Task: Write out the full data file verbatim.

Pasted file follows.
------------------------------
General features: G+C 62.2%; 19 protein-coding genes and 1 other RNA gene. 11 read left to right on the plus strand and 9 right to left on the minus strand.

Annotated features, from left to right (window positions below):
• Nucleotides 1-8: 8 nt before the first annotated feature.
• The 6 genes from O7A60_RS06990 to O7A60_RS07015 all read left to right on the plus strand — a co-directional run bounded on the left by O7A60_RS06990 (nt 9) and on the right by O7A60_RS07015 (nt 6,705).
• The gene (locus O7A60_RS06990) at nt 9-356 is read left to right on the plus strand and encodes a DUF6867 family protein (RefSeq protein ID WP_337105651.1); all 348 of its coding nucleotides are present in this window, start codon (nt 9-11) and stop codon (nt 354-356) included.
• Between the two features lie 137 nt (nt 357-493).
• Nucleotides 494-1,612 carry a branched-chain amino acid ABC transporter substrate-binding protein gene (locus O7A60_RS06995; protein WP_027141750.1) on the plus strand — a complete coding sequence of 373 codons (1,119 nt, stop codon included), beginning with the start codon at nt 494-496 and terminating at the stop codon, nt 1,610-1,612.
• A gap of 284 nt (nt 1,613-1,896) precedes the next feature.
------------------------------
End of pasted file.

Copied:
General features: G+C 62.2%; 19 protein-coding genes and 1 other RNA gene. 11 read left to right on the plus strand and 9 right to left on the minus strand.

Annotated features, from left to right (window positions below):
• Nucleotides 1-8: 8 nt before the first annotated feature.
• The 6 genes from O7A60_RS06990 to O7A60_RS07015 all read left to right on the plus strand — a co-directional run bounded on the left by O7A60_RS06990 (nt 9) and on the right by O7A60_RS07015 (nt 6,705).
• The gene (locus O7A60_RS06990) at nt 9-356 is read left to right on the plus strand and encodes a DUF6867 family protein (RefSeq protein ID WP_337105651.1); all 348 of its coding nucleotides are present in this window, start codon (nt 9-11) and stop codon (nt 354-356) included.
• Between the two features lie 137 nt (nt 357-493).
• Nucleotides 494-1,612 carry a branched-chain amino acid ABC transporter substrate-binding protein gene (locus O7A60_RS06995; protein WP_027141750.1) on the plus strand — a complete coding sequence of 373 codons (1,119 nt, stop codon included), beginning with the start codon at nt 494-496 and terminating at the stop codon, nt 1,610-1,612.
• A gap of 284 nt (nt 1,613-1,896) precedes the next feature.